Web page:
#!/bin/bash exec 2>&1 # dependency checks for dep in mount grep sshfs ssh fusermount; do command -V $dep >/dev/null || exit 1 done mountdir="/home/defaultuser/server" # just an example location="remote_user@domain_or_IP:/path/to/dir" port=XXX # preferably something other than 22! identity="/home/defaultuser/.ssh/your_server_s_key_file" sshfs_options="follow_symlinks,ServerAliveInterval=15,reconnect,\ IdentitiesOnly=yes,IdentityFile=$identity,port=$port,\ compression=yes,debug,sshfs_debug,loglevel=debug" if [[ $(mount|grep -o "$mountdir") == "$mountdir" ]] then echo "$mountdir is already mounted. Unmounting..." fusermount -u -z "$mountdir" exit 0 fi if sshfs -C -o "$sshfs_options" "$location" "$mountdir" & then echo "Mounted $location on $mountdir" echo "Run $0 again to terminate connection." exit 0 else echo "Mounting $location failed" fusermount -u -z "$mountdir" exit 1 fi

Executing the script the first time will mount, executing it another time will unmount. It's very chatty, if you need to use the terminal it was started in you might want to remove all three debug options.

Ambiences

Ambiences can be quickly created from images/photos, but I find this process a little lacking: images are resized in a way that can reduce their quality, and I do not have enough control over the colours used.
The default ambiences are stored in /usr/share/ambience. They are simple folders with a configuration file (*.ambience), a background image and optionally also sounds.
Everything is straigthforward. You can create your own ambiences from scratch, however they need to be stored in /usr/share/ambience, I have not found a way to store them anywhere under /home/defaultuser.

Here's an example:

$> ls /usr/share/ambience/white-on-black/*
/usr/share/ambience/white-on-black/white-on-black.ambience
/usr/share/ambience/white-on-black/images:
white-on-black.png
$> cat /usr/share/ambience/white-on-black/white-on-black.ambience
{
    "displayName"               : "White on Black",
    "wallpaper"                 : "black.png",
    "highlightColor"            : "#ffffff",
    "secondaryHighlightColor"   : "#dddddd",
    "primaryColor"              : "#ffffff",
    "secondaryColor"            : "#aaaaaa",
    "ringerVolume"              : 100,
    "colorScheme"               : "lightondark",
    "favorite"                  : true,
    "timestamp"                 : "2021-09-19T10:00:00",
    "version"                   : 3
}

The image should be the height of your phone's screen, and square. In my case: 1920x1920px.

You will need to be root (devel-su) to create & edit these files & folders.
There's also an option to create a package directly on your phone, but I haven't gone to such lengths.

When ready, restart the ambience daemon: systemctl --user restart ambienced.

Also have a look at the other .ambience files:

Pulseaudio

Pulseaudio is the sound server that makes sure all the different sound sources and outputs are muted, paused, resumed properly. It's also used on dektop Linux.

Disable High Volume Warning

Disclaimer: be aware that doing this you remove a safety feature and could damage your hearing. Use at your own risk.

It's the same idiotic warning one used to get on Android phones when listening on headphones (or anything plugged into the audio jack). It blocks raising the volume above a certain level until some sort of OK button is tapped. Listening to audio while cycling, this gets very annoying, because it kicks in seemingly randomly once or twice a day.

To get rid of it, you can install Patchmanager 3.0 (now in CHUM) and look for "Volume Warning" in the Web catalog, install the patch, then Apply. There are several patches. At least one of them should still work, despite being listed as incompatible (no worries, if it really isn't, it simply won't patch). All of them use the same method: In the Lipstick UI, they mark the high volume warning dialog as checked. This means that the volume still gets reduced periodically, you just don't have to tap OK to go higher.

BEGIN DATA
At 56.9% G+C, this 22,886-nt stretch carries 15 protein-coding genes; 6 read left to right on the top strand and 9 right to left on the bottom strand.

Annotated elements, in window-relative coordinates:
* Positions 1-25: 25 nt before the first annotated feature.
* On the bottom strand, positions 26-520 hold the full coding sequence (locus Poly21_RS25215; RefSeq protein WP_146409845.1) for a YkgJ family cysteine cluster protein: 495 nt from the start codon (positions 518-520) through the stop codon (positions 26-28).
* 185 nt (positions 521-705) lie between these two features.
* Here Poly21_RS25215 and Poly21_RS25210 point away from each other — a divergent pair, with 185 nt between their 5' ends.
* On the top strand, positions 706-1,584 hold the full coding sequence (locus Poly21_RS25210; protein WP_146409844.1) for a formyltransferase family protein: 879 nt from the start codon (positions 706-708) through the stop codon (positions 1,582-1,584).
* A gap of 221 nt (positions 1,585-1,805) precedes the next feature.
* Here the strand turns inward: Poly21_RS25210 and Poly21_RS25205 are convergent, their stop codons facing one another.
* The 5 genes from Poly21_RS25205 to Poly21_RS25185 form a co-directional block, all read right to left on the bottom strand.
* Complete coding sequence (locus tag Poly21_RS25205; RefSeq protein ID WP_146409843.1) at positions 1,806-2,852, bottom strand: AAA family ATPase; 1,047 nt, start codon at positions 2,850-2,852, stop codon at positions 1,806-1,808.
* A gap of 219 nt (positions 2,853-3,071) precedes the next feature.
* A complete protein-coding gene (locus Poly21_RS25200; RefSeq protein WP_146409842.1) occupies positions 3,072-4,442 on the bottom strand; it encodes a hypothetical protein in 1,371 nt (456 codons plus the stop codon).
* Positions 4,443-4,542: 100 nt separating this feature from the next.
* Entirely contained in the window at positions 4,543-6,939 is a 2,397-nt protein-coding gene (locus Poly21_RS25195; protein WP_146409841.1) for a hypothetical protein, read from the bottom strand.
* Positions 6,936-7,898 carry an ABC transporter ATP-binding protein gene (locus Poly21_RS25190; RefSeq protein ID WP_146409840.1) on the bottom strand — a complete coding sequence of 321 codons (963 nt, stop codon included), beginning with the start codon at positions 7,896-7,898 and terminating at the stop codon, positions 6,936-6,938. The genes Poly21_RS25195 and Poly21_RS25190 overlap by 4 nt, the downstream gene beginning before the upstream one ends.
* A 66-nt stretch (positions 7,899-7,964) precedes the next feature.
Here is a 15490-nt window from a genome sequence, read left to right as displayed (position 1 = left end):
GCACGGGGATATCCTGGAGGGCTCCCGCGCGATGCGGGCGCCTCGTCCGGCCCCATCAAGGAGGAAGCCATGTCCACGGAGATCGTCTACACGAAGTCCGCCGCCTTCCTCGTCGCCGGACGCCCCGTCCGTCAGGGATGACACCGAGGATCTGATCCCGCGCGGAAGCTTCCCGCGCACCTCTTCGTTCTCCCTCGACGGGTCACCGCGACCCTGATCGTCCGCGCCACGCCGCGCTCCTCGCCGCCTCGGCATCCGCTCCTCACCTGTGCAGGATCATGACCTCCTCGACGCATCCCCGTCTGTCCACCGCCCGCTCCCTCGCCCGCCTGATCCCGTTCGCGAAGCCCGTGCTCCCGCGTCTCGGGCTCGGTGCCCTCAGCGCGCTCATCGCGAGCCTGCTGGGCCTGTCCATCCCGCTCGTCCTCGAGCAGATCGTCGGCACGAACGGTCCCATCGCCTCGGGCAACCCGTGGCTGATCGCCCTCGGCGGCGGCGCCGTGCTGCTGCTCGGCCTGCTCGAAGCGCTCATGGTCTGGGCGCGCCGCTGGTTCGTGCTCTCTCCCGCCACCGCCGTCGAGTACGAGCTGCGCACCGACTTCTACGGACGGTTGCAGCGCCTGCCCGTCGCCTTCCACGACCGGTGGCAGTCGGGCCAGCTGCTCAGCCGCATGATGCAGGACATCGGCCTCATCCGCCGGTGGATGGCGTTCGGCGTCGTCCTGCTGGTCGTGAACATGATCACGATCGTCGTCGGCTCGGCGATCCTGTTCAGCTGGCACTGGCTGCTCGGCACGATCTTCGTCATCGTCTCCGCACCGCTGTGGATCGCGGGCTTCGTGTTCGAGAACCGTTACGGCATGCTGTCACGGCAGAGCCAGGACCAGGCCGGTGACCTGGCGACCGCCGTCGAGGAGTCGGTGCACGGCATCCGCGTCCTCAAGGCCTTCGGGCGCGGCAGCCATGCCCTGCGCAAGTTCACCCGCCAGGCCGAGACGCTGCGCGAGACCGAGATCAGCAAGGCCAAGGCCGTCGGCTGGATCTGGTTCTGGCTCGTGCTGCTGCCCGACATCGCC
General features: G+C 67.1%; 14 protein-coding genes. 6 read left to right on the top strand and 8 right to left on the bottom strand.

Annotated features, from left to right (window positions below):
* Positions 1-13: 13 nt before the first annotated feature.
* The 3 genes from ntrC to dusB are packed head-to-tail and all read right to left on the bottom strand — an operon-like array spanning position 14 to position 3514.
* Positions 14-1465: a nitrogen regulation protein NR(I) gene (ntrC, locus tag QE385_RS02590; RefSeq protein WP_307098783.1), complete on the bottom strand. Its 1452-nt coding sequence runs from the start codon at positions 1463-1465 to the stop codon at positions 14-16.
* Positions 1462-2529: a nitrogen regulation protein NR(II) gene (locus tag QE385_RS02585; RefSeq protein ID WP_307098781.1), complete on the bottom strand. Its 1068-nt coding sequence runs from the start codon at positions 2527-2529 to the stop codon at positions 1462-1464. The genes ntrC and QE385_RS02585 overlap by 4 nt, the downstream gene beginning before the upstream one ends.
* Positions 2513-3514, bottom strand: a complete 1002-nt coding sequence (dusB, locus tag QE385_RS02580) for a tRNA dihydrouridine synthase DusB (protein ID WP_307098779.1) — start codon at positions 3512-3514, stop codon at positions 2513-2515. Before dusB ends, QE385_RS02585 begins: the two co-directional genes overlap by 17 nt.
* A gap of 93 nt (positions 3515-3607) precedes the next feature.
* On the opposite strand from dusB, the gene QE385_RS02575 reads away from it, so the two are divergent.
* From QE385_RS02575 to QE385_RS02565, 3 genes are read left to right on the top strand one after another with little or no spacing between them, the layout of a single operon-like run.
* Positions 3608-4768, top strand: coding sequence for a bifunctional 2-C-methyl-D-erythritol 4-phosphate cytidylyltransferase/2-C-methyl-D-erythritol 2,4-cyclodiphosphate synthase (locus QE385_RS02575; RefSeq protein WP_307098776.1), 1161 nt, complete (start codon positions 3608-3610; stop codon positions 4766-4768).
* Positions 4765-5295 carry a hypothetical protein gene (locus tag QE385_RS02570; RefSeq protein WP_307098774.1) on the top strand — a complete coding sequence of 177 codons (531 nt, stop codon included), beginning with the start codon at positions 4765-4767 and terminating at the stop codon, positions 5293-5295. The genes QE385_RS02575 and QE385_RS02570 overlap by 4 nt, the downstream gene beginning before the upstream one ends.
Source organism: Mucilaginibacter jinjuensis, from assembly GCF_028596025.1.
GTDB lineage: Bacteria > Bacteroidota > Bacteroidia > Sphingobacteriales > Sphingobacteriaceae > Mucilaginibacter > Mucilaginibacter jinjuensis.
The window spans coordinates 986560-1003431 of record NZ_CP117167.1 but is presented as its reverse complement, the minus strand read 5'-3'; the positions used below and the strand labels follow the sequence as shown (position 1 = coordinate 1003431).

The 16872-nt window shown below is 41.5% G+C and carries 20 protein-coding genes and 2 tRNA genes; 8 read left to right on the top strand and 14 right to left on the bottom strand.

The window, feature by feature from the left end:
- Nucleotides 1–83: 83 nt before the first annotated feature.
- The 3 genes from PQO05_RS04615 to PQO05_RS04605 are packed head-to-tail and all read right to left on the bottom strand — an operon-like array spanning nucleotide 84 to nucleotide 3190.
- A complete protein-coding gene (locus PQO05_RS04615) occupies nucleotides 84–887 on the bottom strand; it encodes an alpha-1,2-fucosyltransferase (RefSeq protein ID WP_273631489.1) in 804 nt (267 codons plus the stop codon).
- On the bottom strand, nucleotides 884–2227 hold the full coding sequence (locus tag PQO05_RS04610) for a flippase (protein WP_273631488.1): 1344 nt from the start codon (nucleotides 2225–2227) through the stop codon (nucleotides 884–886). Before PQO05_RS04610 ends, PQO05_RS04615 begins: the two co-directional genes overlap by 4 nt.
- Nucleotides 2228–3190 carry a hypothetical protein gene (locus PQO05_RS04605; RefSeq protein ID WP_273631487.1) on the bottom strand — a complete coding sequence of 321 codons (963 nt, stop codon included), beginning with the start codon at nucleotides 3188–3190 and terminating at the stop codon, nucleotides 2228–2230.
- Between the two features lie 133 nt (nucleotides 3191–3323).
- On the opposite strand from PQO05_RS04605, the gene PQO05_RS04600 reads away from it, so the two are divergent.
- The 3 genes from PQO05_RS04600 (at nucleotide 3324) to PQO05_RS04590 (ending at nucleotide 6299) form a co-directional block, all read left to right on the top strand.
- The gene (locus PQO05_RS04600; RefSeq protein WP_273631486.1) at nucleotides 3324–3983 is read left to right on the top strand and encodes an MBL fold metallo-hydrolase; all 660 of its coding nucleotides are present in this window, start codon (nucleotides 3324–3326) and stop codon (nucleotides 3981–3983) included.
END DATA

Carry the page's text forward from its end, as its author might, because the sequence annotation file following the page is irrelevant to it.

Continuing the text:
This does not satisfy me; maybe pulseaudio can be told to not do it at all?

Edit /etc/pulse/mainvolume-listening-time-notifier.conf (also see "SSH" and "Becoming root" from the main article). Replace

mode-list = lineout,hs

with

#mode-list = lineout,hs
mode-list = 

And reboot (or restart pulseaudio?).

Source.

It appears to be completely gone after that, I never get reminded, and the volume never drops by itself.

Collection of Notes

I found this pastebin (archive) with a gdb of pulseaduio. It shows me which module loads the config file in question and what it does with it:

D: [pulseaudio] module-meego-mainvolume.c: Read long listening time notifier config from /etc/pulse/mainvolume-listening-time-notifier.conf
D: [pulseaudio] conf-parser.c: Parsing configuration file '/etc/pulse/mainvolume-listening-time-notifier.conf'
D: [pulseaudio] module-meego-mainvolume.c: Notifier conf role-list add: "x-maemo"
D: [pulseaudio] module-meego-mainvolume.c: Notifier conf mode-list add: "lineout"
D: [pulseaudio] module-meego-mainvolume.c: Notifier conf mode-list add: "hs"
D: [pulseaudio] listening-watchdog.c: Restore counter value 0 minutes (0 seconds)
D: [pulseaudio] module-meego-mainvolume.c: Long listening time notifier setup done.

Not that I understand very much, but I wonder what will happen if i simply remove/rename that file. A search for listening-watchdog finds a file in ~/.config/pulse with a .simple extension. It is not plain text, I have no idea what to do with it.
There is some documentation about [pulseaudio modules][pam].

It is possible to install gdb, as well as alsa-utils:

pkcon install gdb alsa-utils

Alsamixer is unusable but I can get some information through aplay, amixer etc.

Flat volumes

Just like on my desktop, pulseaudio is very opinionated about adjusting volumes relatively to the master volume, which has sometimes undesired results (esp. after a phone call).

To disable this, I will try to edit /etc/pulse/daemon.conf.d/50-sfos.daemon.conf and replace flat-volumes = yes with flat-volumes = no.

(source)

And reboot (or restart pulseaudio?).

mce-tools

Tools for interacting with mce (Mode Control Entity).

#> zypper install mce-tools

Provides the command line tool mcetool which allows to set and read various - well, modes on your phone.
Try mcetool -h.
E.g.: disable lock screen animation:

$> mcetool --set-lockscreen-animation=disabled